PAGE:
Eventually, given a more accurately calibrated model, or a new process recipe, the framework should be able to generate a new database, the process windows to bracket the final optimum design, and the compact models as an efficient design guide, all within the region of validity of the models used.

Overall Planning

There are three major modules in the overall planning for Project DOUST: Virtual Wafer Fab (VWF), Real Wafer Fab (RWF), and Compact Modeling (CM).  It is centered at the core TCAD environment -- process and device simulations.  The VWF module forms a self-contained system, from process specification to circuit parameter extraction, which is in parallel with the RWF module.  Comparison of circuit performance between the VWF and RWF modules can be made at the transistor level or at the circuit level through SPICE circuit simulation.  The RWF module provides experimental data to be used in process/device simulator calibration as well as verification of the developed technology and the compact model.  The CM module depends on the TCAD results, and it provides a first attempt at formulating higher-level modeling of process–device–circuit inter-dependencies from a lower-level model.

Virtual Fab Foundry

When we look at the current status of the EDA industry as well as the chip design and fabrication practice, three trends can be observed.  First, design house and wafer fab are relatively independent of each other, but there is an increasing need for coupling and information exchange between the two.  Secondly, most existing ECAD tools do not take into consideration of the real (gate and interconnect) delay information from the actual transistor structure and layout, and it is increasingly important to consider these effects at the early stage of a design.  Finally, although the TCAD approach to transistor design and technology development is becoming popular, it is mainly restricted to R&D groups and semiconductor companies, and there is a barrier for the general CAD tool users since use of these TCAD tools requires advanced knowledge of process and device physics.  In fact, TCAD vendors are already beginning to provide professional services to customers for calibration and efficient use of their tools.

The idea of the “virtual fab foundry” is to bridge the gap between the design house and wafer fab, to link ECAD tools with TCAD information, and to provide services to the CAD tool users.  Project DOUST is a first step towards the establishment of such a foundry.  Take the local design house, Tritech, and the wafer fab, CSM, as an example.  Suppose a Tritech’s design is to be fabricated by CSM.  Based on the robust database the virtual fab foundry has implemented and calibrated to the CSM’s technology, a set of SPICE and interconnect delay parameters could be generated and provided to Tritech even before the design is fabricated.  Even designs using new technologies, which have not been developed, can be predicted.  Other important information, such as statistical SPICE parameters due to process variations, can also be generated from the virtual fab foundry.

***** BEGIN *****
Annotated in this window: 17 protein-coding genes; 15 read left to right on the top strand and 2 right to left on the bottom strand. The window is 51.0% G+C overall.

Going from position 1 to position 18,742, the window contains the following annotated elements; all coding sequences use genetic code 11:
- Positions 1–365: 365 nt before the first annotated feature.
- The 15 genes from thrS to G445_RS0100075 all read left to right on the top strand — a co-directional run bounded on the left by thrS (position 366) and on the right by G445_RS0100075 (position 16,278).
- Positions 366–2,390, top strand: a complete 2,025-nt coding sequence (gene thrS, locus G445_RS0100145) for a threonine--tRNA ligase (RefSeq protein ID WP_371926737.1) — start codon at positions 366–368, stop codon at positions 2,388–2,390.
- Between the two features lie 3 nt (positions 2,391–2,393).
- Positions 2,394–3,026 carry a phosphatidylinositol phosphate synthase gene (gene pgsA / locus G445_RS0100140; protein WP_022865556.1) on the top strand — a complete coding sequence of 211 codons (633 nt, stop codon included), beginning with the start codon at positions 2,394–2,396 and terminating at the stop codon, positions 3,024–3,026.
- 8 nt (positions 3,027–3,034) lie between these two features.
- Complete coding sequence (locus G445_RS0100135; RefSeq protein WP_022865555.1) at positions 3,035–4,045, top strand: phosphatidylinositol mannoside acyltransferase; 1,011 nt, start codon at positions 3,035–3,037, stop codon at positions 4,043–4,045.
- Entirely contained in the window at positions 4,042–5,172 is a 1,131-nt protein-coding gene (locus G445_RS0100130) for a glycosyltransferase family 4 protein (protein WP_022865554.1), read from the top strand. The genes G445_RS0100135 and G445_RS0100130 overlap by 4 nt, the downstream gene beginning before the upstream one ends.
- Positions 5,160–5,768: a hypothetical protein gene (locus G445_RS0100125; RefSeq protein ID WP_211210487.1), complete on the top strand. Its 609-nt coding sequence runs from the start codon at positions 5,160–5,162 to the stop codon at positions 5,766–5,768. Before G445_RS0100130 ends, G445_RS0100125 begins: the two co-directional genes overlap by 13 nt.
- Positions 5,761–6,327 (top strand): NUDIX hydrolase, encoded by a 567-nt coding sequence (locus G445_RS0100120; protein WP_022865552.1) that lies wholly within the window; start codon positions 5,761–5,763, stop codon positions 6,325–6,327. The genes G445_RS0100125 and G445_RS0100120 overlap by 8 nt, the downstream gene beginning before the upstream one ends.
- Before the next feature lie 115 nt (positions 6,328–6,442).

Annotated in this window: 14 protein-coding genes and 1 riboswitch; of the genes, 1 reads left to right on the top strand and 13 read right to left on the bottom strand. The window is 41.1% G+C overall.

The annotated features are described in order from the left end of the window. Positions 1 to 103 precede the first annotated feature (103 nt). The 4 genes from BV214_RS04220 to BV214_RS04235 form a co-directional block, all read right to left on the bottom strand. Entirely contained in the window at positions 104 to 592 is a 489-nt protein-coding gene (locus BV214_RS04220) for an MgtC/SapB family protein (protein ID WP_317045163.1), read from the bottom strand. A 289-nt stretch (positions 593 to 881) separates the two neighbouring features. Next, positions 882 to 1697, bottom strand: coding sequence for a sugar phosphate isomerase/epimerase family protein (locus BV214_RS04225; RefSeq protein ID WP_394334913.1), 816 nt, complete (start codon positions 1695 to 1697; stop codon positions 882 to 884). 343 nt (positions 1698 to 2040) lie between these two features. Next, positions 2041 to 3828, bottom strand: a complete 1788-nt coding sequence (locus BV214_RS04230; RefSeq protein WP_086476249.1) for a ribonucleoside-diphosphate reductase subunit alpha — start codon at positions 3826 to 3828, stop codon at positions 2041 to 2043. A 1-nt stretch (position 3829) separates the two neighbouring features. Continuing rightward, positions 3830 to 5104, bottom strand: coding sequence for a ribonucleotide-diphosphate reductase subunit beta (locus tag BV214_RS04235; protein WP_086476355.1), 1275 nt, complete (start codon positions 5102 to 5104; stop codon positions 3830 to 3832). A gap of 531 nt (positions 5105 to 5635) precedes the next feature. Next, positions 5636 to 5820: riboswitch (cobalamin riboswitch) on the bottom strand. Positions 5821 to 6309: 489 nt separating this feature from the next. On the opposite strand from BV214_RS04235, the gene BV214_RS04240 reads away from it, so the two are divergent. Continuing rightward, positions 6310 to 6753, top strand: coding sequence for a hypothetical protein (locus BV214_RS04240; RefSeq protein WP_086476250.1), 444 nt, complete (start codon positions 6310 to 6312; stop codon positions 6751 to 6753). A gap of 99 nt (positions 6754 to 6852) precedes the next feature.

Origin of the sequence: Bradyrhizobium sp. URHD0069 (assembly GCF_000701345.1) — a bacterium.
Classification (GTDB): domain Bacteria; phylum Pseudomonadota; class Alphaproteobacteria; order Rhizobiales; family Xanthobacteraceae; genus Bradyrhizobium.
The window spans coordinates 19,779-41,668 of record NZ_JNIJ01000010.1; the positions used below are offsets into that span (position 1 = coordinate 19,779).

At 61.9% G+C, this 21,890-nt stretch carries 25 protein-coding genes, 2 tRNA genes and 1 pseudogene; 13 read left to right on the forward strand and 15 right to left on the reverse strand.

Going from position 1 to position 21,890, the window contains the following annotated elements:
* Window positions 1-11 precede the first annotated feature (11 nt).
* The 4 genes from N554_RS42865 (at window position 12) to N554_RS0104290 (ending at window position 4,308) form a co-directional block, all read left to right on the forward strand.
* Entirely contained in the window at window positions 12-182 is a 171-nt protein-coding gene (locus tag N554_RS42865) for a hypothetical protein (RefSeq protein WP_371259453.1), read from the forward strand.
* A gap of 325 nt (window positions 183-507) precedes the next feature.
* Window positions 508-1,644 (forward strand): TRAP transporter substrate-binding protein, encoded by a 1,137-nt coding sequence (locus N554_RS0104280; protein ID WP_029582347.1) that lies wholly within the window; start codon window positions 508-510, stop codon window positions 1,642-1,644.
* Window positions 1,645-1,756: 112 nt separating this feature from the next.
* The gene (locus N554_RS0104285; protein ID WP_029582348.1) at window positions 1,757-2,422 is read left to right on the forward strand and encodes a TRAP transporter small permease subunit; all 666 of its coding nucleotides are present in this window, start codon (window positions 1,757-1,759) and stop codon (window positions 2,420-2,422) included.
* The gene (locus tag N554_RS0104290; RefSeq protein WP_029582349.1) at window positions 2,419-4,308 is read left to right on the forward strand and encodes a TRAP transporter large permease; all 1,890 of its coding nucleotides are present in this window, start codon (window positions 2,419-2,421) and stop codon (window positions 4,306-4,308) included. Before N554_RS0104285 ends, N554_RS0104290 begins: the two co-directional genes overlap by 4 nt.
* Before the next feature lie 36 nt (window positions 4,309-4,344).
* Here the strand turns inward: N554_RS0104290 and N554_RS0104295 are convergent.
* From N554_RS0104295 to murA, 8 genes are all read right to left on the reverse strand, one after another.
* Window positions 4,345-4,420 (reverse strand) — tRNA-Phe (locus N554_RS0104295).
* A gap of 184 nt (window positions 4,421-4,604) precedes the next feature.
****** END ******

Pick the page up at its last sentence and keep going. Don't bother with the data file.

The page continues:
Ultimately, successful implementation of the VWF technology could lead to the general services to the chip design and fabrication industry with the idea of internet-based TCAD.

Summary: Strategic Factors

In summary, the proposed Project DOUST has the following strategic factors:

  1. Technological:  It demonstrates the impact of the virtual wafer fab technology on new process development, which will be in the same way as the EDA that has shaped the microelectronics industry.
  2. Economical:  It supplements expensive iterative experimentation of VLSI technology development by virtual wafer fabrication and virtual device characterization.
  3. Industrial:  It contributes to the local wafer fab industry by collaboration with the world-leading academia on industrial-relevant applications.
  4. Educational:  It provides a training ground for professional scientists and engineers in advanced device and process technologies and, in particular, for the engineering curriculum at NTU and the local wafer industry in Singapore.
  5. Professional:  It provides the most advanced research topics in deep-submicron device physics and process technology.
  6. Commercial:  It represents a novel idea of the Virtual Fab Foundry, which is a first attempt at bridging the gap between chip design and chip fabrication, and it has potential commercial applications in ECAD based on TCAD as well as professional services.